Have you ever wondered, why some marketing campaigns drive lots of traffic but barely any paying customers while others send little traffic but most of it converts?
That’s the difference between a good and bad healthcare target audience. The quality of the audience is everything when we build high-performing marketing campaigns to drive appointment bookings.
One time I was buying ads intending to reach a target audience interested in healthcare and realized that the perhaps simplest illustration of this is the difference between the conversion rate of two keywords.
Take the keywords “headache” and “best pediatric clinic near me”, for example. The first keyword tends to perform badly in appointment booking campaigns as the intent is vague compared to the second one.
Another sign of the right audience is a higher customer lifetime value relative to the market or competitors along with more referral business because we are able to serve our existing customers better. That in turn makes them happier and naturally makes it easier for them to recommend the business to relevant friends and family.
In this article, we’ll look at where to find audiences for healthcare businesses to target and the massive benefits you can gain (or lose!) by picking the right target audience.
Where to find healthcare target audiences
Figuring out where our healthcare target audience congregates unfortunately isn’t always as simple as just looking for outlets that talk about health in general.
There are many different types of audiences depending on demographics, wallet size, and so on. In my experience, they usually won’t be the same in every country and the biggest outlets aren’t always the ones driving the best results.
3 healthcare target audience ideas
Whether we are selling medical devices, fulfilling government required medical checks for other businesses, or helping the individual consumer with a health examination, there are lots of segments to target, such as:
- The rising middle class in a developing country
- People on medicare in America
- People who only pay with private insurance
We can use a patient persona to figure out which ‘building blocks’ are best to qualify our target audience, which services they need the most, and which ones we don’t offer yet but could in order to increase the lifetime value of each customer. We can also analyze where they go for relevant information and what kind of mental state they are in at each place they go, so we can figure out how to best reach them.
Examples of qualifiers or building blocks could be:
- Psychographics instead of demographics (although demographics are important if we’d like to serve them at the clinic)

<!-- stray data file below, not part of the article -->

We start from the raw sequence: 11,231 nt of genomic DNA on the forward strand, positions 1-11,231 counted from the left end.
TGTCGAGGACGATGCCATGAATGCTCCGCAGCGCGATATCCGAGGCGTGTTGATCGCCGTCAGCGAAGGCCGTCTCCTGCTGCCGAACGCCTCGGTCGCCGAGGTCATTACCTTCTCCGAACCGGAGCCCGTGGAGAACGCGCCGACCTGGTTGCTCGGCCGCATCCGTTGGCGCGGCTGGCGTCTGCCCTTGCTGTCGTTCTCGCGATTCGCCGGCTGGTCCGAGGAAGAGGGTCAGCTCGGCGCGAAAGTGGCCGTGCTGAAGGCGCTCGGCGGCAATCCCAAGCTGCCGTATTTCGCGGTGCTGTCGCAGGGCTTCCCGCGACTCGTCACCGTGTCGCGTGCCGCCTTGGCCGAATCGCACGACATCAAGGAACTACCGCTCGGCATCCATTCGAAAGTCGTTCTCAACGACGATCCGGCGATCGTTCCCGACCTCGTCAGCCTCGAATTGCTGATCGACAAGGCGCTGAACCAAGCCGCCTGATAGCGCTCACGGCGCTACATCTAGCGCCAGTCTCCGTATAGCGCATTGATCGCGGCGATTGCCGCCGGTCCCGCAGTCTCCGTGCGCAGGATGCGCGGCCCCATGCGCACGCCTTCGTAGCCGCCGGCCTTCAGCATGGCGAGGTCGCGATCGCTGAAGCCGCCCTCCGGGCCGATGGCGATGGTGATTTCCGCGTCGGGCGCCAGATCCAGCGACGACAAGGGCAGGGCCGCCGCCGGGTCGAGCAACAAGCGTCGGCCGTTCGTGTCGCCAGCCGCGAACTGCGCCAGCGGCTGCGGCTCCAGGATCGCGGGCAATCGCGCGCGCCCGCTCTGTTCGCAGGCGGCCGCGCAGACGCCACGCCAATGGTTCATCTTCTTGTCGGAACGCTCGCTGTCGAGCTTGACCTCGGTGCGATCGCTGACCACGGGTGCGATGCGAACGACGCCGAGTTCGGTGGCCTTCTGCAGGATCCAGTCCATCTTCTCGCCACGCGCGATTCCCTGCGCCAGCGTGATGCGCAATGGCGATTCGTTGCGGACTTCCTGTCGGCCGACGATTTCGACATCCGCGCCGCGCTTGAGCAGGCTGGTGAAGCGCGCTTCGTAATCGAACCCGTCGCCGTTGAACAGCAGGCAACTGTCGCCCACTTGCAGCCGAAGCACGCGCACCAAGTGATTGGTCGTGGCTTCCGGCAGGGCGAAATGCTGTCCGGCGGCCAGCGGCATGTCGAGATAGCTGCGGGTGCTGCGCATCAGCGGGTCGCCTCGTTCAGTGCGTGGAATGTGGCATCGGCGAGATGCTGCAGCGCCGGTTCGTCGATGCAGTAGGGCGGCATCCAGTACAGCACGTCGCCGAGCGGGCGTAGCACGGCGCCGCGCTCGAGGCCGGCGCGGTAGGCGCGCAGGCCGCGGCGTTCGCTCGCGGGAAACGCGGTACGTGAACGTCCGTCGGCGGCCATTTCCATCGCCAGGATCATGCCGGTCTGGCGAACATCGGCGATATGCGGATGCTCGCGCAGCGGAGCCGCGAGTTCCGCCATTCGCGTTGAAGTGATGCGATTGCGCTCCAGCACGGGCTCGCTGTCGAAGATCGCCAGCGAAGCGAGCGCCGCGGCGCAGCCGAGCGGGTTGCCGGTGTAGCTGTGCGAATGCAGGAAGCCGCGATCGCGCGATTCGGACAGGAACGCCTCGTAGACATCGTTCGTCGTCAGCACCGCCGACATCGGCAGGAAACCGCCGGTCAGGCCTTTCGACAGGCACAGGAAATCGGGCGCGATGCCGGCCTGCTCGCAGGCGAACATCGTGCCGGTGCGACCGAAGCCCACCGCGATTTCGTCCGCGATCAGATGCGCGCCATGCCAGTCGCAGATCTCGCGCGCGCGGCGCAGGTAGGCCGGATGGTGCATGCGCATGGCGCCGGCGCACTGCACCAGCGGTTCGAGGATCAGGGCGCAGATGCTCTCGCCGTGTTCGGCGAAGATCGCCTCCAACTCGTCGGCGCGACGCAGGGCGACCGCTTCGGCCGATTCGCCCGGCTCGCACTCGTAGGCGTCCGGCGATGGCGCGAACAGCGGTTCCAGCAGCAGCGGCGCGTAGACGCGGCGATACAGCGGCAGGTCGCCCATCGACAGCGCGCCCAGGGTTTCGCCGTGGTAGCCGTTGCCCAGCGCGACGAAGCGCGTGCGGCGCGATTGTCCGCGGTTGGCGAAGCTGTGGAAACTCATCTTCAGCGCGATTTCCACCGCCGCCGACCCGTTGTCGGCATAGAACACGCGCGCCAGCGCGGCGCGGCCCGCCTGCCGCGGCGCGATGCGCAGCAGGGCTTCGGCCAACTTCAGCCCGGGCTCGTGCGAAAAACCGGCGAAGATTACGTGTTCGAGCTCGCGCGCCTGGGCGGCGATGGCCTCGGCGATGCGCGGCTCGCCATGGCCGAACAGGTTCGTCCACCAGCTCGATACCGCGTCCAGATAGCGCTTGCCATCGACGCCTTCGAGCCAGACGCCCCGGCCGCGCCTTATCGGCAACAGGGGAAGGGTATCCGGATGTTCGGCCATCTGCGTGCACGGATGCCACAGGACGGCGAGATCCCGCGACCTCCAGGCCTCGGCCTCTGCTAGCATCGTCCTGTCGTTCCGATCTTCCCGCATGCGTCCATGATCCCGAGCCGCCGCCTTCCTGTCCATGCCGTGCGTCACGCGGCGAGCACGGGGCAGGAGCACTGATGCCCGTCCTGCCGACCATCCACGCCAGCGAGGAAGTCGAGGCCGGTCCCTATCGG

- Chronic diseases
- Elderly family members who need special care
In marketing, there are a few fundamentals everyone tries to make work like reaching the customer at the right time, with the right offer, and at the right price. The digital platforms we use for advertising and marketing often claim to do just that but unfortunately, it often sounds better than it really is when it comes down to the performance.
For example, Facebook offers amazing targeting configurations to reach just the right people based on user behaviors and interests. But it has a harder time accurately reaching that right person as suggested in this independent study from North Carolina University.
Where to find your target audience?
Beyond general mainstream websites and health-related sites like WebMD or Healthline, I’ve noticed the following alternatives:
- Social media and influencers
- Q&A websites like Quora
- Specific keywords in search engines
Many of these options aren’t that popular and require more research, which means that most other people won’t bother – leaving you with all the benefits. Since less popular audiences haven’t been promoted to as much, the conversion rate tends to be better, meaning you’ll likely get more bang for your buck.
One of the challenges when looking for consumer healthcare audiences is that we often need to reach people in a hyperlocal neighborhood since we need to be able to serve them with our local clinics or stores in order to make it worth our while.
For example, if we are looking to find influencers to work with we might look for hashtags that are related to the neighborhood near our clinics and focus on influencers within those rather than large, popular ones that reach a ton of people in areas that we can’t serve. The benefit is that influencers who don’t have that many partners are often more affordable to work with so it can be worth the experiment.
If you are looking for blogs or specific websites there are aggregators like similarweb.com that show the biggest or most popular websites by category and country, so you can get a sense of which ones to target to find your ideal customers.